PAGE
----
Every now and then, some of us long for a release from the strain, confusion and anxieties of the modern urban life. On those occasions, I would like to recommend the Norwegian mountains to sooth the soul and lighten the spirit. Here you’ll find Mother Nature at her most grand, with jagged cliffs, wide open spaces and crystal clear skies, carrying the faint sound of bells from cattle and sheep grazing – plus the high-pitched scream from a bird that scares the living holy beejezus life-crap out of us as we unknowingly pass its nest.
Now, what gave the bird-brain the idea to build a nest right outside our door step, is lost to us. But, live and let live, we say and carry on with our own business – busy, busy, busy doing nothing but spending our days in the arms of the prev. men. Mother Nature.
Then, in lack of drama and action, the nest comes into focus as the new reality soap. It is revealed that there are two birds guarding the nest. A seemingly happy, heterosexual couple with keen parental instincts. Later on, the story goes that there is only one hatched offspring in the nest, and its size and color suggest that it is not the couple’s biological heir! Scandal, suspense and mysteries!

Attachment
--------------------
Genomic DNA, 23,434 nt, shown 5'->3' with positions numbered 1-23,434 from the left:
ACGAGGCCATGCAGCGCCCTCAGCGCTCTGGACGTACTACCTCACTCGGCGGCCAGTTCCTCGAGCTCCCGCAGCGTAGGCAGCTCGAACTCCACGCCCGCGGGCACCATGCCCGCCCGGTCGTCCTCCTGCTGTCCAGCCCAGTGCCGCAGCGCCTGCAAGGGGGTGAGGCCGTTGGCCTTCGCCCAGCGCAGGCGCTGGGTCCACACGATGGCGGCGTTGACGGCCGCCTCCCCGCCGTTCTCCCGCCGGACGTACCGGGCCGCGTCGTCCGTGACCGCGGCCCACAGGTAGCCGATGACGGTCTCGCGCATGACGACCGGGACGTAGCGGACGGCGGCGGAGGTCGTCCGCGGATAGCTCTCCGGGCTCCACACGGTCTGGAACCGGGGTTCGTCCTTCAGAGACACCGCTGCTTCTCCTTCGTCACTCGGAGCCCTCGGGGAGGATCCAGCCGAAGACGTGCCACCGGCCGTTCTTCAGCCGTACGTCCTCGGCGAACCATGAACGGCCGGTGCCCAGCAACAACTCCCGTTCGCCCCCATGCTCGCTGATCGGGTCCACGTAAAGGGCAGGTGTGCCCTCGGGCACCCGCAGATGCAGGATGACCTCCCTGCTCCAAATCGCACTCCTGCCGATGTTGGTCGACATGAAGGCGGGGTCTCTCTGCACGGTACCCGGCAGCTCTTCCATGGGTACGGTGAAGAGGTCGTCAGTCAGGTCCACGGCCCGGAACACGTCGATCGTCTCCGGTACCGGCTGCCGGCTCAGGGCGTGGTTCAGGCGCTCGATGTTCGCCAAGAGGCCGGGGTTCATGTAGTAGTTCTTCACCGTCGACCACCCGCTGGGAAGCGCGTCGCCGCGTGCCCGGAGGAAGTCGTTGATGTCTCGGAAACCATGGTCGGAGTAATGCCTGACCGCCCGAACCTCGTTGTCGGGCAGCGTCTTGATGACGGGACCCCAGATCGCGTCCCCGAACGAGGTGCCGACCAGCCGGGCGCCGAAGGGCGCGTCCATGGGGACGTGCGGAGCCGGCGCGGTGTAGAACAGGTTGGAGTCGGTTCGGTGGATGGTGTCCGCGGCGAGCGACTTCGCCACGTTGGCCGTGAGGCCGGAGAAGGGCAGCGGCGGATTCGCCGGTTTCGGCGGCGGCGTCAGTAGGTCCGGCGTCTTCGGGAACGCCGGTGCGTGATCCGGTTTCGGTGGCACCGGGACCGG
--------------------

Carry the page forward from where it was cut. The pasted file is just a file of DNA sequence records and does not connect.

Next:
Each revelation brings forth new questions:
– What kind of birds is it anyway?
– No idea.
– Why has only one egg hatched?
– Beats me.
– If the birds abandon the nest, should we feed the baby with swatted flies?
– Will he eat that? I think the flies need to be fresh. Y’know, alive, when he feeds.
– You mean, like, he’s a vampire?
– Yuk! That’s revolting.
Ah, the simple life in the countryside. Yet so darn complicated. Have we left the urban jungle to just to be defeated by another, more primitive, one? Well, not for long. As even in the wild, we can get access to a petroleum aggregate, mobile wireless network and a laptop, and – wham – you’re back in the global village, hooked up on the worldwide web, sucked through the tubes and tunnels along with the 1’s and 0’s.
Strolling back out on our doorstep, we almost get scalped by one of the parenting birds attacking from the air. But now we know. We have extorted the birds and nest of their secrets. They no longer behold any questions and worries to us.
And, perhaps like the birds, we feel a bit robbed.
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